Residents in North Carolina’s 11th Congressional District will soon have a few opportunities to reach out to their congressman and his staff on the health care issue.
By Kurt J. Volker • Contributing Writer
A program designed to offer free I.D. cards to Macon County veterans for discounted goods and services by participating businesses should be underway shortly, according to Register of Deeds Todd Raby.
They say “Ask and thou shalt receive,” but Nancy Bolding of Otto probably received way more than she bargained for when she reached out for help to plan her husband’s 94th birthday party.
Turning onto Qualla Road in Waynesville, the meandering route goes from pavement to gravel to dirt within a half-mile. By the time you realize it has been a little while since you’ve seen a mailbox, a small cabin appears in the tree line to the left.
While marked by all the usual trappings of red-white-and-blue-infused color guards, antique cars and patriotic speeches, last week’s Veterans Day celebration in Franklin was a bit more sparse and a bit more somber than typical of the annual event.
It is known by many names.
Some call it the Second Indochina War. Some call it the Resistance War. Some call it the American War.
Over this past Memorial Day weekend I found myself reading essays and columns about freedom, about military men and women and their sacrifices, and how those sacrifices and the freedom we take for granted are so infused into the American psyche.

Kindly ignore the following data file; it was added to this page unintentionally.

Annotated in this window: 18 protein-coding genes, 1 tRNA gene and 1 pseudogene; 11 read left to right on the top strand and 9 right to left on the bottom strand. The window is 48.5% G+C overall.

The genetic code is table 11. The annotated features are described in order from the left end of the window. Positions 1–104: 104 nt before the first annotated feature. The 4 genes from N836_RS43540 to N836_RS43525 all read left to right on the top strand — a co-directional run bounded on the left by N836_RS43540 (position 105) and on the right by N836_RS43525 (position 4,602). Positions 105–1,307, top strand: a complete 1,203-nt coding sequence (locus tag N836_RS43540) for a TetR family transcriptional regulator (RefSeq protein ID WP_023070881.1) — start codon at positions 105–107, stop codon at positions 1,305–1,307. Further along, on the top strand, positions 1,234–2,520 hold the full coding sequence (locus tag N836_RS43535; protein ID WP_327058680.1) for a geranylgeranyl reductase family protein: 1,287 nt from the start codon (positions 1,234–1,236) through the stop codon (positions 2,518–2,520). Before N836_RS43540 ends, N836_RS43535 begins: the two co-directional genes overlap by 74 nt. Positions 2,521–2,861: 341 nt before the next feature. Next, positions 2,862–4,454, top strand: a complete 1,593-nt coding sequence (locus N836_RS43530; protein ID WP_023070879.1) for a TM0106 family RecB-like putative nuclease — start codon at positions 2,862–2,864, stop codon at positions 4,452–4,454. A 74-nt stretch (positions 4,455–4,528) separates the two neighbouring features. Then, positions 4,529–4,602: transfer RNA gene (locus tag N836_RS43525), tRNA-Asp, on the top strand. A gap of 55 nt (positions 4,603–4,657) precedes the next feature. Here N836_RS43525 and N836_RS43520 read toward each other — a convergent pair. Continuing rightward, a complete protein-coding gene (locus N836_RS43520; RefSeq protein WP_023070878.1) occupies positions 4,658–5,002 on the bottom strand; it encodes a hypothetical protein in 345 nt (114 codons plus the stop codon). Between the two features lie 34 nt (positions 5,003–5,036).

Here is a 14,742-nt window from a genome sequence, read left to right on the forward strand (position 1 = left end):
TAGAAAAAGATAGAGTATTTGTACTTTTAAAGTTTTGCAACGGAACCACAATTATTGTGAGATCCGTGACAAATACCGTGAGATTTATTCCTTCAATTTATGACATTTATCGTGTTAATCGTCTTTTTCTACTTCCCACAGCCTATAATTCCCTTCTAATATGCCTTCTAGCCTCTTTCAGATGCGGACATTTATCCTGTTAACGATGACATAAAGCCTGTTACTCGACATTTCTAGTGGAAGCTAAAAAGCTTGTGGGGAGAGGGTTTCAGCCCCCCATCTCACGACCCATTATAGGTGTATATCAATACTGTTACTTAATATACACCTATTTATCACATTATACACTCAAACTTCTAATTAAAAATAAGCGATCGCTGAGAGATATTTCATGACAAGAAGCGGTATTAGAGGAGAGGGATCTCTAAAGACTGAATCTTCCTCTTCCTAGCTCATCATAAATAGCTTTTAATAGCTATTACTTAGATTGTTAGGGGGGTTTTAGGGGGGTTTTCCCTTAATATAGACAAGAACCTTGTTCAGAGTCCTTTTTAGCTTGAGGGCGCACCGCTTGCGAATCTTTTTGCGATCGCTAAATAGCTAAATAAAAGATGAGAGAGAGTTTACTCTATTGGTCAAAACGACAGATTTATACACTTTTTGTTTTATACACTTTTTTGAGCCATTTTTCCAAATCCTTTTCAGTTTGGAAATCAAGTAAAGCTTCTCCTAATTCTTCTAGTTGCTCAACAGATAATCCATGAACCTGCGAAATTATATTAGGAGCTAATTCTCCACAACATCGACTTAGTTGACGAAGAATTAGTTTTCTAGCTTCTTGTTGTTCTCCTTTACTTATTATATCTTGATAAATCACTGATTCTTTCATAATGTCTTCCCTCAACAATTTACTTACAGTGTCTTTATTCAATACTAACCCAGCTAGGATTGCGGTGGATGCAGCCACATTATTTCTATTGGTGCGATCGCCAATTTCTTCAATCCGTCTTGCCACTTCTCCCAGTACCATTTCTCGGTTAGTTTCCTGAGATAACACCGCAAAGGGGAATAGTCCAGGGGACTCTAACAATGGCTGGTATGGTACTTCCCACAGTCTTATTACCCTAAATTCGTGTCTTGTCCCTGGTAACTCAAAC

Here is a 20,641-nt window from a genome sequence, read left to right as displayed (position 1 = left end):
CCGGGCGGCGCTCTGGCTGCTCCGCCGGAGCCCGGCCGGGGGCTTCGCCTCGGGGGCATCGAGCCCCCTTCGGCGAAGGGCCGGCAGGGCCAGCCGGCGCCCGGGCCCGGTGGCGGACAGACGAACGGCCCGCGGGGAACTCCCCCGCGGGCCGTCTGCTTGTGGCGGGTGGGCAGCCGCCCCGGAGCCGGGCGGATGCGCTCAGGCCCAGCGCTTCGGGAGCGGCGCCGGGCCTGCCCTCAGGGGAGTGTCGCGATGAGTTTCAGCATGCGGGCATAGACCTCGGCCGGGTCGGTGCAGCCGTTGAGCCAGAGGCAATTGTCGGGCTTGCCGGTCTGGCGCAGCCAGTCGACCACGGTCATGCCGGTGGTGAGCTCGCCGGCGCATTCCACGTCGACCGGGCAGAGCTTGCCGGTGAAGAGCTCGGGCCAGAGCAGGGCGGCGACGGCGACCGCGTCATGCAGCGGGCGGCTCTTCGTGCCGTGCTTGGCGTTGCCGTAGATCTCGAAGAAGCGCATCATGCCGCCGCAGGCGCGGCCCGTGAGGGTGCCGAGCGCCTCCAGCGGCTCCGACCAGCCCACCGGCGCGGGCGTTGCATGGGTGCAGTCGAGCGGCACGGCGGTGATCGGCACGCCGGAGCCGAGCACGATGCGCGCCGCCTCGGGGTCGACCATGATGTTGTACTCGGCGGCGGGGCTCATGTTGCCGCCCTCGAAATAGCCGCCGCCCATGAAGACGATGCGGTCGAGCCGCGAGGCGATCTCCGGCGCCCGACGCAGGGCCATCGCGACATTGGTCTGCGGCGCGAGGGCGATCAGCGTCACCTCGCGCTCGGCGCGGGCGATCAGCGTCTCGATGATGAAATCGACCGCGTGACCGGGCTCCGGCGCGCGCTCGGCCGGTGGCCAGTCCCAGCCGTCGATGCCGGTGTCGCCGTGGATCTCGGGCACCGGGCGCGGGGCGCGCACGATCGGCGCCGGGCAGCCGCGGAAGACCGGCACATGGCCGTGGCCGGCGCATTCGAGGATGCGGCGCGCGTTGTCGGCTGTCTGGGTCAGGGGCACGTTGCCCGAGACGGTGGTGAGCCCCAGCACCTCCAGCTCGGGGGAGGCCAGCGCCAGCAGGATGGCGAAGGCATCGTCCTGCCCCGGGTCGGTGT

We do take it for granted, and as the son of a retired serviceman I think freedom is a birthright, or at least it should be. Humans deserve to be free. And although no one would ever describe me as a conservative, I share the belief with my conservative brethren that society generally works better in direct relationship to how much freedom we provide. Break the shackles of government and society’s expectations and we are, generally, better off.
One day recently as I was walking through the parking lot at Waynesville Middle School, a car slowly pulled up beside me. I turned, and when the driver rolled down his window, I saw that it was an elderly gentleman in a World War II uniform.
He got to me before I could get to him.
Turning into the large parking lot of the Canton Ingles last week, Paul Willis was already stepping out of his car to greet me. At 95, he’s as spry and vibrant as someone a third of his age. And before I could exit my vehicle and properly introduce myself, Willis had his hand extended into my open window.
When William Guffey’s name was first etched on the stone face of the monument outside the old Webster School — along with those of his 10 fallen classmates — the year was 1951, the wounds of World War II were fresh and his niece Barbara Sutton Bennett was a senior at the school.